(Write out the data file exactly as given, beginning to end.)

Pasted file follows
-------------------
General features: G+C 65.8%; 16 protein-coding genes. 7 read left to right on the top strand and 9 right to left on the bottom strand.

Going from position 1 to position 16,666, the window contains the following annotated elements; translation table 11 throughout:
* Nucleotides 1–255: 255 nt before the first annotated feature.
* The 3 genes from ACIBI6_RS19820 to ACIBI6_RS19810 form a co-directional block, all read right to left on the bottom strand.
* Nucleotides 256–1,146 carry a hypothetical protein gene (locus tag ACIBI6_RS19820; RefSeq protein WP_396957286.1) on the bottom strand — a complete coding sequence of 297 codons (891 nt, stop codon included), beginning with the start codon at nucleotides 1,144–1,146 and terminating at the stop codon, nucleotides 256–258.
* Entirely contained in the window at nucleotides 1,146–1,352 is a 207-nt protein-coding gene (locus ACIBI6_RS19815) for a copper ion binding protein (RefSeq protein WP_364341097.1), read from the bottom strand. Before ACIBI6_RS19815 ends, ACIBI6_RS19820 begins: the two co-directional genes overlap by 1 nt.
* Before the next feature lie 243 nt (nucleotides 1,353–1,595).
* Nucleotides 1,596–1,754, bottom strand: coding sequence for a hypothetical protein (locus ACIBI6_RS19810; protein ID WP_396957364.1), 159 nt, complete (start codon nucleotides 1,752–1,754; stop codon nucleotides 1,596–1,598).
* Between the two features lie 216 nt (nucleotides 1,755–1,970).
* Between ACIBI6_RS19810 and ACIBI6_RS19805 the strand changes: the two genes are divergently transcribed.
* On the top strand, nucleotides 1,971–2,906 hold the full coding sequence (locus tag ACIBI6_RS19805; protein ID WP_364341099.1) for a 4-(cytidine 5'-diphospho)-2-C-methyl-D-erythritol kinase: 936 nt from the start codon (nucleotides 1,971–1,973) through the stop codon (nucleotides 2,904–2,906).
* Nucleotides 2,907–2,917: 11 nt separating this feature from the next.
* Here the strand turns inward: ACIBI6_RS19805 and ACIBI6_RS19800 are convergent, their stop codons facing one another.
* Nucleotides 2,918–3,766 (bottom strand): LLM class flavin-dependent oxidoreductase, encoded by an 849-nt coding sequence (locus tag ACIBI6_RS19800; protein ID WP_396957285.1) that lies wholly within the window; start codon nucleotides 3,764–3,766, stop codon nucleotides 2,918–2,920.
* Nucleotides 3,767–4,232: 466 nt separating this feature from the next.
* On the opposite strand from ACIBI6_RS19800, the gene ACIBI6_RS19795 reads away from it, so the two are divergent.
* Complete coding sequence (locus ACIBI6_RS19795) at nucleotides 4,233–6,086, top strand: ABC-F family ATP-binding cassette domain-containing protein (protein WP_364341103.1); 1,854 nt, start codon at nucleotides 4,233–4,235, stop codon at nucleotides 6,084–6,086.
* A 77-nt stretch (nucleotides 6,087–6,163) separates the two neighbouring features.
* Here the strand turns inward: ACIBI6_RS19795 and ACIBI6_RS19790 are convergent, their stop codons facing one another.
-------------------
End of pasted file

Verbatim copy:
General features: G+C 65.8%; 16 protein-coding genes. 7 read left to right on the top strand and 9 right to left on the bottom strand.

Going from position 1 to position 16,666, the window contains the following annotated elements; translation table 11 throughout:
* Nucleotides 1–255: 255 nt before the first annotated feature.
* The 3 genes from ACIBI6_RS19820 to ACIBI6_RS19810 form a co-directional block, all read right to left on the bottom strand.
* Nucleotides 256–1,146 carry a hypothetical protein gene (locus tag ACIBI6_RS19820; RefSeq protein WP_396957286.1) on the bottom strand — a complete coding sequence of 297 codons (891 nt, stop codon included), beginning with the start codon at nucleotides 1,144–1,146 and terminating at the stop codon, nucleotides 256–258.
* Entirely contained in the window at nucleotides 1,146–1,352 is a 207-nt protein-coding gene (locus ACIBI6_RS19815) for a copper ion binding protein (RefSeq protein WP_364341097.1), read from the bottom strand. Before ACIBI6_RS19815 ends, ACIBI6_RS19820 begins: the two co-directional genes overlap by 1 nt.
* Before the next feature lie 243 nt (nucleotides 1,353–1,595).
* Nucleotides 1,596–1,754, bottom strand: coding sequence for a hypothetical protein (locus ACIBI6_RS19810; protein ID WP_396957364.1), 159 nt, complete (start codon nucleotides 1,752–1,754; stop codon nucleotides 1,596–1,598).
* Between the two features lie 216 nt (nucleotides 1,755–1,970).
* Between ACIBI6_RS19810 and ACIBI6_RS19805 the strand changes: the two genes are divergently transcribed.
* On the top strand, nucleotides 1,971–2,906 hold the full coding sequence (locus tag ACIBI6_RS19805; protein ID WP_364341099.1) for a 4-(cytidine 5'-diphospho)-2-C-methyl-D-erythritol kinase: 936 nt from the start codon (nucleotides 1,971–1,973) through the stop codon (nucleotides 2,904–2,906).
* Nucleotides 2,907–2,917: 11 nt separating this feature from the next.
* Here the strand turns inward: ACIBI6_RS19805 and ACIBI6_RS19800 are convergent, their stop codons facing one another.
* Nucleotides 2,918–3,766 (bottom strand): LLM class flavin-dependent oxidoreductase, encoded by an 849-nt coding sequence (locus tag ACIBI6_RS19800; protein ID WP_396957285.1) that lies wholly within the window; start codon nucleotides 3,764–3,766, stop codon nucleotides 2,918–2,920.
* Nucleotides 3,767–4,232: 466 nt separating this feature from the next.
* On the opposite strand from ACIBI6_RS19800, the gene ACIBI6_RS19795 reads away from it, so the two are divergent.
* Complete coding sequence (locus ACIBI6_RS19795) at nucleotides 4,233–6,086, top strand: ABC-F family ATP-binding cassette domain-containing protein (protein WP_364341103.1); 1,854 nt, start codon at nucleotides 4,233–4,235, stop codon at nucleotides 6,084–6,086.
* A 77-nt stretch (nucleotides 6,087–6,163) separates the two neighbouring features.
* Here the strand turns inward: ACIBI6_RS19795 and ACIBI6_RS19790 are convergent, their stop codons facing one another.